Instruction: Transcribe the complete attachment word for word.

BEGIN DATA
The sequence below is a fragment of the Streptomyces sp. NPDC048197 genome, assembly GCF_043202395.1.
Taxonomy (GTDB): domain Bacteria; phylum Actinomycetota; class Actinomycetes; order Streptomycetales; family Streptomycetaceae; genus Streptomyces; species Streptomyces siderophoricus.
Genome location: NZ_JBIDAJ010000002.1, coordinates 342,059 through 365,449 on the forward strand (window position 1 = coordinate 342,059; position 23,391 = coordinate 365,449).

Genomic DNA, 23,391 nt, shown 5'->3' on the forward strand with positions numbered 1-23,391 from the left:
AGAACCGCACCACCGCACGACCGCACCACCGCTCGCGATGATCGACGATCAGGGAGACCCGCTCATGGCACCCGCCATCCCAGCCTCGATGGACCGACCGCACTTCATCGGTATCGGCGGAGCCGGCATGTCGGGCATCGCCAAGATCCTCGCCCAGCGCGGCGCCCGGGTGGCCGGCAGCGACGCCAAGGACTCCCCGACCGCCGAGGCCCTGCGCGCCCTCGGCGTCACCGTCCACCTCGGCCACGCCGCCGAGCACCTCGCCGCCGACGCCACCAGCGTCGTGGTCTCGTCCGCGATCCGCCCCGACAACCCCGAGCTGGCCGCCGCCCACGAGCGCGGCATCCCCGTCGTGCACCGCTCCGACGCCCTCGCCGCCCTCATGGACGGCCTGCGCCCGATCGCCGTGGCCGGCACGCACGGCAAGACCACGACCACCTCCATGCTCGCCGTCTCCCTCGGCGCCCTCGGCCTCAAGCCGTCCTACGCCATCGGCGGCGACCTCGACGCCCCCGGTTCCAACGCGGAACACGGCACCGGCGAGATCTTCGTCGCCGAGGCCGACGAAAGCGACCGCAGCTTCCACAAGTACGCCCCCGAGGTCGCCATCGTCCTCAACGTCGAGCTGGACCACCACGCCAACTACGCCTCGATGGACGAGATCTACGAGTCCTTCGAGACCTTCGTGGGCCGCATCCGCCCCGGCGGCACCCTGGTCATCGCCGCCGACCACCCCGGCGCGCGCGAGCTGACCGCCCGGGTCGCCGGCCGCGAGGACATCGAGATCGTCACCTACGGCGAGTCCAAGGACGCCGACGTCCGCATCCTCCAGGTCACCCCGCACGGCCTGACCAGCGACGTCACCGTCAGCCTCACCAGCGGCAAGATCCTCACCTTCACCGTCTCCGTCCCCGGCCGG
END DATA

The sequence below is a fragment of the Streptomyces sp. NPDC048197 genome, assembly GCF_043202395.1.
Taxonomy (GTDB): domain Bacteria; phylum Actinomycetota; class Actinomycetes; order Streptomycetales; family Streptomycetaceae; genus Streptomyces; species Streptomyces siderophoricus.
Genome location: NZ_JBIDAJ010000002.1, coordinates 342,059 through 365,449 on the forward strand (window position 1 = coordinate 342,059; position 23,391 = coordinate 365,449).

Genomic DNA, 23,391 nt, shown 5'->3' on the forward strand with positions numbered 1-23,391 from the left:
AGAACCGCACCACCGCACGACCGCACCACCGCTCGCGATGATCGACGATCAGGGAGACCCGCTCATGGCACCCGCCATCCCAGCCTCGATGGACCGACCGCACTTCATCGGTATCGGCGGAGCCGGCATGTCGGGCATCGCCAAGATCCTCGCCCAGCGCGGCGCCCGGGTGGCCGGCAGCGACGCCAAGGACTCCCCGACCGCCGAGGCCCTGCGCGCCCTCGGCGTCACCGTCCACCTCGGCCACGCCGCCGAGCACCTCGCCGCCGACGCCACCAGCGTCGTGGTCTCGTCCGCGATCCGCCCCGACAACCCCGAGCTGGCCGCCGCCCACGAGCGCGGCATCCCCGTCGTGCACCGCTCCGACGCCCTCGCCGCCCTCATGGACGGCCTGCGCCCGATCGCCGTGGCCGGCACGCACGGCAAGACCACGACCACCTCCATGCTCGCCGTCTCCCTCGGCGCCCTCGGCCTCAAGCCGTCCTACGCCATCGGCGGCGACCTCGACGCCCCCGGTTCCAACGCGGAACACGGCACCGGCGAGATCTTCGTCGCCGAGGCCGACGAAAGCGACCGCAGCTTCCACAAGTACGCCCCCGAGGTCGCCATCGTCCTCAACGTCGAGCTGGACCACCACGCCAACTACGCCTCGATGGACGAGATCTACGAGTCCTTCGAGACCTTCGTGGGCCGCATCCGCCCCGGCGGCACCCTGGTCATCGCCGCCGACCACCCCGGCGCGCGCGAGCTGACCGCCCGGGTCGCCGGCCGCGAGGACATCGAGATCGTCACCTACGGCGAGTCCAAGGACGCCGACGTCCGCATCCTCCAGGTCACCCCGCACGGCCTGACCAGCGACGTCACCGTCAGCCTCACCAGCGGCAAGATCCTCACCTTCACCGTCTCCGTCCCCGGCCGG